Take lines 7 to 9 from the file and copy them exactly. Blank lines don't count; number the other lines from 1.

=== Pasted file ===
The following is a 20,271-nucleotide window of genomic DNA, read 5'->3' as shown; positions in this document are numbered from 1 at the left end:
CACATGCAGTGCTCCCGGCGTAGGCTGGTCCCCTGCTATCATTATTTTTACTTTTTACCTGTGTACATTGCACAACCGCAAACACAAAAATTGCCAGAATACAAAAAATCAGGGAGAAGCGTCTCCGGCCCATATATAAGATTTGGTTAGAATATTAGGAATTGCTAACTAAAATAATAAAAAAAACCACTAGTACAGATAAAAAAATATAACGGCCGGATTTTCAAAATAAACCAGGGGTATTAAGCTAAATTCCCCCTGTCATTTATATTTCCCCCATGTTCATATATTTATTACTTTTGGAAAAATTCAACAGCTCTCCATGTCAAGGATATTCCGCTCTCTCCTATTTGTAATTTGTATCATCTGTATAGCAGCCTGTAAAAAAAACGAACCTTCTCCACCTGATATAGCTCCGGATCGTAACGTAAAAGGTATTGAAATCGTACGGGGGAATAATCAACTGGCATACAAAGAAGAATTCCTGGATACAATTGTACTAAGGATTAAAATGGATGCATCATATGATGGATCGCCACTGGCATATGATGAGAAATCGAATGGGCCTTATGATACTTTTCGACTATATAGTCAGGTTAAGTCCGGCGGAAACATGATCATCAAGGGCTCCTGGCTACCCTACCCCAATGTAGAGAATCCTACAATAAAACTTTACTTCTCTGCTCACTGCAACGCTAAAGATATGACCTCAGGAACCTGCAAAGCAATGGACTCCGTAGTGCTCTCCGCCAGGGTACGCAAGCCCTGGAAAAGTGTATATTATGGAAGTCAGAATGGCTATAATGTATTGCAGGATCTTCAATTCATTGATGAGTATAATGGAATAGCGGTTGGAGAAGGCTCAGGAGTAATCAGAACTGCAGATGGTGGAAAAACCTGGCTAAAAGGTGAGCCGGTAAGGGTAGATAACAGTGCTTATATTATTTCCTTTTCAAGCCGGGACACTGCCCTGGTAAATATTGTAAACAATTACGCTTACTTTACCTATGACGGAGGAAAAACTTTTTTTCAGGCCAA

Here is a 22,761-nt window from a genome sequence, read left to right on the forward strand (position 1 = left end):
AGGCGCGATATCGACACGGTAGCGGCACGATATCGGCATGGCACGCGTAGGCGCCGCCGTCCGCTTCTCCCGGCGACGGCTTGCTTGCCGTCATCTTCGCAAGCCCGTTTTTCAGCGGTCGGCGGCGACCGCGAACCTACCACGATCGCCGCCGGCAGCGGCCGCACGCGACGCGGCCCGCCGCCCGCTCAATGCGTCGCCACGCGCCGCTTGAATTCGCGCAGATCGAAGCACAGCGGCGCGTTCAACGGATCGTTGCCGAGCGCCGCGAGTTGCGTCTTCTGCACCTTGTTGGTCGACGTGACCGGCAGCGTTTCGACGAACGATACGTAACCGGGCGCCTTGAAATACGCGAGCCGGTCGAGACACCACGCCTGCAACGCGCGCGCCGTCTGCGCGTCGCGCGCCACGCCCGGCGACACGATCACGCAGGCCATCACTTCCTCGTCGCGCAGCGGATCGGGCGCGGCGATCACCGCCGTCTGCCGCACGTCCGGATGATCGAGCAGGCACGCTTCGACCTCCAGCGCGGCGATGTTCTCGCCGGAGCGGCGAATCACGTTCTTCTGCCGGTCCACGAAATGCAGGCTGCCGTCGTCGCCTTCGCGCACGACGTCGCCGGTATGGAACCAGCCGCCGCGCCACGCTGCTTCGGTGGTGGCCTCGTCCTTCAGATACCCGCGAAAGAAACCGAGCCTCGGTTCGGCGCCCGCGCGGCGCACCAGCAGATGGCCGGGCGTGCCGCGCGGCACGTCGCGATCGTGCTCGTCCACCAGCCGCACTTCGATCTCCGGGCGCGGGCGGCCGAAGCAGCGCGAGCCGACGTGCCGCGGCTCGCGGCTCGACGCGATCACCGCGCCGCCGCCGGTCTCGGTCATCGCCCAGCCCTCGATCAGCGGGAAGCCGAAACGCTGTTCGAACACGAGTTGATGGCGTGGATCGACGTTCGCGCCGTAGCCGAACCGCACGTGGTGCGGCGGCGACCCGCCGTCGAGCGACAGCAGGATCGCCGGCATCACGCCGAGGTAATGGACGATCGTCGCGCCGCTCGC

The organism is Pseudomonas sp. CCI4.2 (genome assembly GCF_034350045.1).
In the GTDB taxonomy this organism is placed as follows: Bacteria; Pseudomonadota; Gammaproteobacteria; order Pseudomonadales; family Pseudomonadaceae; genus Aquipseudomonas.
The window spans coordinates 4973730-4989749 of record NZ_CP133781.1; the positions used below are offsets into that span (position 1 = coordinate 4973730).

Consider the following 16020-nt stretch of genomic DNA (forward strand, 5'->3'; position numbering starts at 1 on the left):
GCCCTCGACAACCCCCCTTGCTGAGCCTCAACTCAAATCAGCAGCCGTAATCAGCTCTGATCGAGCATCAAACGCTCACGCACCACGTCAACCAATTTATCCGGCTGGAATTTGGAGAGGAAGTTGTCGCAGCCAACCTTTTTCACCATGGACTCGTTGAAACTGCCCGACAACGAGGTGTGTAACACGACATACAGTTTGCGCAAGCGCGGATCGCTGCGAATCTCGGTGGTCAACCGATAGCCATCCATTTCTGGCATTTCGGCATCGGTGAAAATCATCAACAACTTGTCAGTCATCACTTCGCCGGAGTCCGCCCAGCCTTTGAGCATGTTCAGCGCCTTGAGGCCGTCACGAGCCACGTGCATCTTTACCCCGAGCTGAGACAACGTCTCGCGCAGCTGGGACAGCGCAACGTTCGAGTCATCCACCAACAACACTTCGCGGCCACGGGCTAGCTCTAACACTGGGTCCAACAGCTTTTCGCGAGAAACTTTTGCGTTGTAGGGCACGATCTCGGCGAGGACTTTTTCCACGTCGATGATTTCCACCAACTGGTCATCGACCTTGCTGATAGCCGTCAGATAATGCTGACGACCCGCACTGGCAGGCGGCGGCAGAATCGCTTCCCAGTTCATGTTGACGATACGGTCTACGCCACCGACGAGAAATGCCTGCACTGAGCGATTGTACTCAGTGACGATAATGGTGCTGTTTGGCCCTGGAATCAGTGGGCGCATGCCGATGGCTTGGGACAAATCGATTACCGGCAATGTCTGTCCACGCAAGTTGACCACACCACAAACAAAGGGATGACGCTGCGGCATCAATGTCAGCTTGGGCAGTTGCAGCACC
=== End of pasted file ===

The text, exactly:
The window spans coordinates 4973730-4989749 of record NZ_CP133781.1; the positions used below are offsets into that span (position 1 = coordinate 4973730).

Consider the following 16020-nt stretch of genomic DNA (forward strand, 5'->3'; position numbering starts at 1 on the left):
GCCCTCGACAACCCCCCTTGCTGAGCCTCAACTCAAATCAGCAGCCGTAATCAGCTCTGATCGAGCATCAAACGCTCACGCACCACGTCAACCAATTTATCCGGCTGGAATTTGGAGAGGAAGTTGTCGCAGCCAACCTTTTTCACCATGGACTCGTTGAAACTGCCCGACAACGAGGTGTGTAACACGACATACAGTTTGCGCAAGCGCGGATCGCTGCGAATCTCGGTGGTCAACCGATAGCCATCCATTTCTGGCATTTCGGCATCGGTGAAAATCATCAACAACTTGTCAGTCATCACTTCGCCGGAGTCCGCCCAGCCTTTGAGCATGTTCAGCGCCTTGAGGCCGTCACGAGCCACGTGCATCTTTACCCCGAGCTGAGACAACGTCTCGCGCAGCTGGGACAGCGCAACGTTCGAGTCATCCACCAACAACACTTCGCGGCCACGGGCTAGCTCTAACACTGGGTCCAACAGCTTTTCGCGAGAAACTTTTGCGTTGTAGGGCACGATCTCGGCGAGGACTTTTTCCACGTCGATGATTTCCACCAACTGGTCATCGACCTTGCTGATAGCCGTCAGATAATGCTGACGACCCGCACTGGCAGGCGGCGGCAGAATCGCTTCCCAGTTCATGTTGACGATACGGTCTACGCCACCGACGAGAAATGCCTGCACTGAGCGATTGTACTCAGTGACGATAATGGTGCTGTTTGGCCCTGGAATCAGTGGGCGCATGCCGATGGCTTGGGACAAATCGATTACCGGCAATGTCTGTCCACGCAAGTTGACCACACCACAAACAAAGGGATGACGCTGCGGCATCAATGTCAGCTTGGGCAGTTGCAGCACC